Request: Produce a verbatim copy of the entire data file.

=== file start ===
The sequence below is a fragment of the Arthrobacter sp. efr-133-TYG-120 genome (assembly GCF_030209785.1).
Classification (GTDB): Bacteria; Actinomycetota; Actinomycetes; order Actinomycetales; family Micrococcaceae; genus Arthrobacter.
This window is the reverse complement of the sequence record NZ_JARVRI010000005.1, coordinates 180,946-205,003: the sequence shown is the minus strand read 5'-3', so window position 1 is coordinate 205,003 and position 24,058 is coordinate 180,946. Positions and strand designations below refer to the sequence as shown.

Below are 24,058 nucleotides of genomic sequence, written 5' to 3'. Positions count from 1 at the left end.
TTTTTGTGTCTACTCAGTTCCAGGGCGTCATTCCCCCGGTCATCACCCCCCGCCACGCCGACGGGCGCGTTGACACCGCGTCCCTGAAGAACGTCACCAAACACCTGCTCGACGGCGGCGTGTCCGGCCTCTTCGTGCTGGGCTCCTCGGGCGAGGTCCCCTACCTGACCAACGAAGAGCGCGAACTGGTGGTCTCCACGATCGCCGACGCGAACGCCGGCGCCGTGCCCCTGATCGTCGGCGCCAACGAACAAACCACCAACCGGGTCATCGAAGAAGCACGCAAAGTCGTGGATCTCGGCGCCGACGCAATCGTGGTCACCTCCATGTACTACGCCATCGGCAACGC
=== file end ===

The sequence below is a fragment of the Arthrobacter sp. efr-133-TYG-120 genome (assembly GCF_030209785.1).
Classification (GTDB): Bacteria; Actinomycetota; Actinomycetes; order Actinomycetales; family Micrococcaceae; genus Arthrobacter.
This window is the reverse complement of the sequence record NZ_JARVRI010000005.1, coordinates 180,946-205,003: the sequence shown is the minus strand read 5'-3', so window position 1 is coordinate 205,003 and position 24,058 is coordinate 180,946. Positions and strand designations below refer to the sequence as shown.

Below are 24,058 nucleotides of genomic sequence, written 5' to 3'. Positions count from 1 at the left end.
TTTTTGTGTCTACTCAGTTCCAGGGCGTCATTCCCCCGGTCATCACCCCCCGCCACGCCGACGGGCGCGTTGACACCGCGTCCCTGAAGAACGTCACCAAACACCTGCTCGACGGCGGCGTGTCCGGCCTCTTCGTGCTGGGCTCCTCGGGCGAGGTCCCCTACCTGACCAACGAAGAGCGCGAACTGGTGGTCTCCACGATCGCCGACGCGAACGCCGGCGCCGTGCCCCTGATCGTCGGCGCCAACGAACAAACCACCAACCGGGTCATCGAAGAAGCACGCAAAGTCGTGGATCTCGGCGCCGACGCAATCGTGGTCACCTCCATGTACTACGCCATCGGCAACGC